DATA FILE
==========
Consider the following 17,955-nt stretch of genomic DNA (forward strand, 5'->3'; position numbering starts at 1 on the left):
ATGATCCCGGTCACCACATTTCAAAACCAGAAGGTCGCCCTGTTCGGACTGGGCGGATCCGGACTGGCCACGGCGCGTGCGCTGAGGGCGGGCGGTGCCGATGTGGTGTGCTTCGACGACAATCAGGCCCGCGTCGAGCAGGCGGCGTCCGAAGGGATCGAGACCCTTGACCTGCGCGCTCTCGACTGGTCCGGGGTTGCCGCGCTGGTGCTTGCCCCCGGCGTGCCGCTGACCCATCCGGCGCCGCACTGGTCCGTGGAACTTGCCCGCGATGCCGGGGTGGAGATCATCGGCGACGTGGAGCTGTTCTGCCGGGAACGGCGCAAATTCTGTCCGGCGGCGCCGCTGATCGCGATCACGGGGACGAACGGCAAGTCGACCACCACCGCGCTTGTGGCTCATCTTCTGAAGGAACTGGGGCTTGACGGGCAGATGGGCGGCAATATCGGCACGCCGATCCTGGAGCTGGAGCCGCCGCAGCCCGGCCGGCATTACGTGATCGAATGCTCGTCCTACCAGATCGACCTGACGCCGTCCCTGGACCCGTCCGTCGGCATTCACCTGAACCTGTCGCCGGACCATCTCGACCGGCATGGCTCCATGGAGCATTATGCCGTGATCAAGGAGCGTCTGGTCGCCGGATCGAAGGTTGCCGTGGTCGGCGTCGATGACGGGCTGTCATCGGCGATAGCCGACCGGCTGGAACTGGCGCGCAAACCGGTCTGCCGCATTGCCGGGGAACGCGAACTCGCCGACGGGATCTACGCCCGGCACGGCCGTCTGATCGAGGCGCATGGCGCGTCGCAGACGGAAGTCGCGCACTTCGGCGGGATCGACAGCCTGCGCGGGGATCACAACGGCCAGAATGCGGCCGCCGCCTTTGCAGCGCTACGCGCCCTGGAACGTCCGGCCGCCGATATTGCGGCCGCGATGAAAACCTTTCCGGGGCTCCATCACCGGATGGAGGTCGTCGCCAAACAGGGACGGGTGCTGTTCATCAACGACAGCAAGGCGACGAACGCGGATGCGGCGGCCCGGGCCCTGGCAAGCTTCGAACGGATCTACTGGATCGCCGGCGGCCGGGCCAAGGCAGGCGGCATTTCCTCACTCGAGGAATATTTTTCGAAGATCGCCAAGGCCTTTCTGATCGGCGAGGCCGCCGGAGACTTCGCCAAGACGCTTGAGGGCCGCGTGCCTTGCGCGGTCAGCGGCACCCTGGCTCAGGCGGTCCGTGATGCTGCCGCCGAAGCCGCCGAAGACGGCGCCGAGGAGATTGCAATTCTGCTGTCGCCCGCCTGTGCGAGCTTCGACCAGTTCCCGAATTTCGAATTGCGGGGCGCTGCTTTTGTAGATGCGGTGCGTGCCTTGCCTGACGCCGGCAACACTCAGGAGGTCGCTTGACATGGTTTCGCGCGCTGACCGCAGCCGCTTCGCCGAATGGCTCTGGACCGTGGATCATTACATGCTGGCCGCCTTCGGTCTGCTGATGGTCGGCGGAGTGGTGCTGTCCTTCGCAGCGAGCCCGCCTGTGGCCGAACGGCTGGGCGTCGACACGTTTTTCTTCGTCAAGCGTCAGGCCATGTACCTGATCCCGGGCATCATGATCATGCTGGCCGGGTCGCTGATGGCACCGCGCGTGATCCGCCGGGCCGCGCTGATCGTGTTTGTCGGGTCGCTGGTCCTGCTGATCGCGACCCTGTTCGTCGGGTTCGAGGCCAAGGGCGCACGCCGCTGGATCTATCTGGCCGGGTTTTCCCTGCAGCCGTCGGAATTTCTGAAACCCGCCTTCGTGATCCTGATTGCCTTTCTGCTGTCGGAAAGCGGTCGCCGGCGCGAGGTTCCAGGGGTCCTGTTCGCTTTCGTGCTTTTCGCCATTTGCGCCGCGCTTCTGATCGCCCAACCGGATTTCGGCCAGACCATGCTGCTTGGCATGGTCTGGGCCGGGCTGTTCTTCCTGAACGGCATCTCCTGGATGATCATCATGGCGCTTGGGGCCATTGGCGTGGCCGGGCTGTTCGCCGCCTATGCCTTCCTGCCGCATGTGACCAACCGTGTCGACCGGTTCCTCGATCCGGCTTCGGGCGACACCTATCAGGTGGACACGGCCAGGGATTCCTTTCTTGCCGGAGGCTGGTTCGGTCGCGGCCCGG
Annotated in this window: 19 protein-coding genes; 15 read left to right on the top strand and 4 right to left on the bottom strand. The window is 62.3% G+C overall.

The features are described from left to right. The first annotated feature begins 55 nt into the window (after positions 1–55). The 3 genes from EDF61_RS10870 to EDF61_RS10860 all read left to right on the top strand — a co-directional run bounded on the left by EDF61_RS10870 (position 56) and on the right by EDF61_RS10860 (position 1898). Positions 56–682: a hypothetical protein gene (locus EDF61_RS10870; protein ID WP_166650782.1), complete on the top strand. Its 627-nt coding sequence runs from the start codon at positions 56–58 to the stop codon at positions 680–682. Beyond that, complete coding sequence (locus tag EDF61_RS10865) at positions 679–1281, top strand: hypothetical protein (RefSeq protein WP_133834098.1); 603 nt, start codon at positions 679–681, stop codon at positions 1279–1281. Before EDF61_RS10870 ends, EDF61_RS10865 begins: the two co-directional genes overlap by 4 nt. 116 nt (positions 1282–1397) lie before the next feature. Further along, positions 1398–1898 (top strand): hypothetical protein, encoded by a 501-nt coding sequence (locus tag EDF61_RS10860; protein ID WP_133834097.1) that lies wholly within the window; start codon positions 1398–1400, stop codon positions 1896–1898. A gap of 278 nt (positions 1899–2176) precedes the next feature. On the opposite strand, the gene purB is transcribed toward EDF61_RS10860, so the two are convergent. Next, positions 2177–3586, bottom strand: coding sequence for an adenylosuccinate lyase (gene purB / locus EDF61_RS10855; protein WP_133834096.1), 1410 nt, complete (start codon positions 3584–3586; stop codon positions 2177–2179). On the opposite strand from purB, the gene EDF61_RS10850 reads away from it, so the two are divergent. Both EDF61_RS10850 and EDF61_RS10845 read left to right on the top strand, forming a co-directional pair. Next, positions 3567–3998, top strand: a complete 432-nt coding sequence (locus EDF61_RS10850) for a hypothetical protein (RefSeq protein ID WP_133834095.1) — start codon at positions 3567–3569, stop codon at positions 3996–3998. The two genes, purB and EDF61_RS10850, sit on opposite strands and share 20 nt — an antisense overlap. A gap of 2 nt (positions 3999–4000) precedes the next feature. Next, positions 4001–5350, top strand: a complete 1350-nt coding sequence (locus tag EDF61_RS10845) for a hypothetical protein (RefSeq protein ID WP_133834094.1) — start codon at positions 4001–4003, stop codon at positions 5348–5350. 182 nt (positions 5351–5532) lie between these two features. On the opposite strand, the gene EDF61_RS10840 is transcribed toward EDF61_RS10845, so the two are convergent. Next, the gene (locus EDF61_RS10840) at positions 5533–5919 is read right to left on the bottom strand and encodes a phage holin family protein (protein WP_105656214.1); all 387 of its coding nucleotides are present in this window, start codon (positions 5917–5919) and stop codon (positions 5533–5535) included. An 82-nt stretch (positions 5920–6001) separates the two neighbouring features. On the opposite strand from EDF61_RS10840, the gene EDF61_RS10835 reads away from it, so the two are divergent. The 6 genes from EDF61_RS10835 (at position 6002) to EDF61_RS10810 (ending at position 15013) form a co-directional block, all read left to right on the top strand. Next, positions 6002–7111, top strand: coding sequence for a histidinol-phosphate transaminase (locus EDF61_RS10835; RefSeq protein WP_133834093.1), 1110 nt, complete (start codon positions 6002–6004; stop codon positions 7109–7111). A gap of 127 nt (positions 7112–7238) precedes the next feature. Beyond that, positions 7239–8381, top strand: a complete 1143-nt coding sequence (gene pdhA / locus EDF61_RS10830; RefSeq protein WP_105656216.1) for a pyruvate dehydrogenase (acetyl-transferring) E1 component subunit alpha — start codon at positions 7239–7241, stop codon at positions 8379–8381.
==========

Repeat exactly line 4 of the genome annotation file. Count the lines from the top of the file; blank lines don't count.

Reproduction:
The features are described from left to right. The first annotated feature begins 55 nt into the window (after positions 1–55). The 3 genes from EDF61_RS10870 to EDF61_RS10860 all read left to right on the top strand — a co-directional run bounded on the left by EDF61_RS10870 (position 56) and on the right by EDF61_RS10860 (position 1898). Positions 56–682: a hypothetical protein gene (locus EDF61_RS10870; protein ID WP_166650782.1), complete on the top strand. Its 627-nt coding sequence runs from the start codon at positions 56–58 to the stop codon at positions 680–682. Beyond that, complete coding sequence (locus tag EDF61_RS10865) at positions 679–1281, top strand: hypothetical protein (RefSeq protein WP_133834098.1); 603 nt, start codon at positions 679–681, stop codon at positions 1279–1281. Before EDF61_RS10870 ends, EDF61_RS10865 begins: the two co-directional genes overlap by 4 nt. 116 nt (positions 1282–1397) lie before the next feature. Further along, positions 1398–1898 (top strand): hypothetical protein, encoded by a 501-nt coding sequence (locus tag EDF61_RS10860; protein ID WP_133834097.1) that lies wholly within the window; start codon positions 1398–1400, stop codon positions 1896–1898. A gap of 278 nt (positions 1899–2176) precedes the next feature. On the opposite strand, the gene purB is transcribed toward EDF61_RS10860, so the two are convergent. Next, positions 2177–3586, bottom strand: coding sequence for an adenylosuccinate lyase (gene purB / locus EDF61_RS10855; protein WP_133834096.1), 1410 nt, complete (start codon positions 3584–3586; stop codon positions 2177–2179). On the opposite strand from purB, the gene EDF61_RS10850 reads away from it, so the two are divergent. Both EDF61_RS10850 and EDF61_RS10845 read left to right on the top strand, forming a co-directional pair. Next, positions 3567–3998, top strand: a complete 432-nt coding sequence (locus EDF61_RS10850) for a hypothetical protein (RefSeq protein ID WP_133834095.1) — start codon at positions 3567–3569, stop codon at positions 3996–3998. The two genes, purB and EDF61_RS10850, sit on opposite strands and share 20 nt — an antisense overlap. A gap of 2 nt (positions 3999–4000) precedes the next feature. Next, positions 4001–5350, top strand: a complete 1350-nt coding sequence (locus tag EDF61_RS10845) for a hypothetical protein (RefSeq protein ID WP_133834094.1) — start codon at positions 4001–4003, stop codon at positions 5348–5350. 182 nt (positions 5351–5532) lie between these two features. On the opposite strand, the gene EDF61_RS10840 is transcribed toward EDF61_RS10845, so the two are convergent. Next, the gene (locus EDF61_RS10840) at positions 5533–5919 is read right to left on the bottom strand and encodes a phage holin family protein (protein WP_105656214.1); all 387 of its coding nucleotides are present in this window, start codon (positions 5917–5919) and stop codon (positions 5533–5535) included. An 82-nt stretch (positions 5920–6001) separates the two neighbouring features. On the opposite strand from EDF61_RS10840, the gene EDF61_RS10835 reads away from it, so the two are divergent. The 6 genes from EDF61_RS10835 (at position 6002) to EDF61_RS10810 (ending at position 15013) form a co-directional block, all read left to right on the top strand. Next, positions 6002–7111, top strand: coding sequence for a histidinol-phosphate transaminase (locus EDF61_RS10835; RefSeq protein WP_133834093.1), 1110 nt, complete (start codon positions 6002–6004; stop codon positions 7109–7111). A gap of 127 nt (positions 7112–7238) precedes the next feature. Beyond that, positions 7239–8381, top strand: a complete 1143-nt coding sequence (gene pdhA / locus EDF61_RS10830; RefSeq protein WP_105656216.1) for a pyruvate dehydrogenase (acetyl-transferring) E1 component subunit alpha — start codon at positions 7239–7241, stop codon at positions 8379–8381.